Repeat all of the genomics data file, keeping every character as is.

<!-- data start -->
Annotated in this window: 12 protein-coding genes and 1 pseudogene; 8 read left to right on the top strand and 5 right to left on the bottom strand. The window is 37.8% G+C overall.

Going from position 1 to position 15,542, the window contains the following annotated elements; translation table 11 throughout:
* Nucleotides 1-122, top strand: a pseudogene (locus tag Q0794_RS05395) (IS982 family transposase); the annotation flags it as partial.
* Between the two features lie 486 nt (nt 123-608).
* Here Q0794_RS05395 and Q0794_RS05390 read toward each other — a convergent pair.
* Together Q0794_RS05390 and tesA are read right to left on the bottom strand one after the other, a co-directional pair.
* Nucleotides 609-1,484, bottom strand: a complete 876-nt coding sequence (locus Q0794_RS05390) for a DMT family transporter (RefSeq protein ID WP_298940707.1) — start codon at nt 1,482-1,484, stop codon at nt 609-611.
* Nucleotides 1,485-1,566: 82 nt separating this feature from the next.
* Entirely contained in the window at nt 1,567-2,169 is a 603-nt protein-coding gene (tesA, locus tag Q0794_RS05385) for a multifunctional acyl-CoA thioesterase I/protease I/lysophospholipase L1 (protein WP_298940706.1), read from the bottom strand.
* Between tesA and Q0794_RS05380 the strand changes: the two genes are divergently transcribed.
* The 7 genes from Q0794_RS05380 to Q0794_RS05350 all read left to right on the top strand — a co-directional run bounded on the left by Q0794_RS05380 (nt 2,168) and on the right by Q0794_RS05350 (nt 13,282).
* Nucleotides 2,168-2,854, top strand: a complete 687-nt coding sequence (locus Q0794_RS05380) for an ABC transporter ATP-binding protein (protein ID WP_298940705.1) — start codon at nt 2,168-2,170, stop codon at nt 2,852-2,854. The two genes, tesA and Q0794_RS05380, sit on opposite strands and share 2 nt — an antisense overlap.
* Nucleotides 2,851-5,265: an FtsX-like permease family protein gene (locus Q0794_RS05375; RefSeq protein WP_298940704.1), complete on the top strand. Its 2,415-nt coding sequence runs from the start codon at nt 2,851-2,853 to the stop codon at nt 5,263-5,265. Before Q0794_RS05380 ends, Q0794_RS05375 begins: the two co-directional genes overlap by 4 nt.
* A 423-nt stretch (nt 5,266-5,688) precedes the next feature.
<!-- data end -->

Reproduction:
Annotated in this window: 12 protein-coding genes and 1 pseudogene; 8 read left to right on the top strand and 5 right to left on the bottom strand. The window is 37.8% G+C overall.

Going from position 1 to position 15,542, the window contains the following annotated elements; translation table 11 throughout:
* Nucleotides 1-122, top strand: a pseudogene (locus tag Q0794_RS05395) (IS982 family transposase); the annotation flags it as partial.
* Between the two features lie 486 nt (nt 123-608).
* Here Q0794_RS05395 and Q0794_RS05390 read toward each other — a convergent pair.
* Together Q0794_RS05390 and tesA are read right to left on the bottom strand one after the other, a co-directional pair.
* Nucleotides 609-1,484, bottom strand: a complete 876-nt coding sequence (locus Q0794_RS05390) for a DMT family transporter (RefSeq protein ID WP_298940707.1) — start codon at nt 1,482-1,484, stop codon at nt 609-611.
* Nucleotides 1,485-1,566: 82 nt separating this feature from the next.
* Entirely contained in the window at nt 1,567-2,169 is a 603-nt protein-coding gene (tesA, locus tag Q0794_RS05385) for a multifunctional acyl-CoA thioesterase I/protease I/lysophospholipase L1 (protein WP_298940706.1), read from the bottom strand.
* Between tesA and Q0794_RS05380 the strand changes: the two genes are divergently transcribed.
* The 7 genes from Q0794_RS05380 to Q0794_RS05350 all read left to right on the top strand — a co-directional run bounded on the left by Q0794_RS05380 (nt 2,168) and on the right by Q0794_RS05350 (nt 13,282).
* Nucleotides 2,168-2,854, top strand: a complete 687-nt coding sequence (locus Q0794_RS05380) for an ABC transporter ATP-binding protein (protein ID WP_298940705.1) — start codon at nt 2,168-2,170, stop codon at nt 2,852-2,854. The two genes, tesA and Q0794_RS05380, sit on opposite strands and share 2 nt — an antisense overlap.
* Nucleotides 2,851-5,265: an FtsX-like permease family protein gene (locus Q0794_RS05375; RefSeq protein WP_298940704.1), complete on the top strand. Its 2,415-nt coding sequence runs from the start codon at nt 2,851-2,853 to the stop codon at nt 5,263-5,265. Before Q0794_RS05380 ends, Q0794_RS05375 begins: the two co-directional genes overlap by 4 nt.
* A 423-nt stretch (nt 5,266-5,688) precedes the next feature.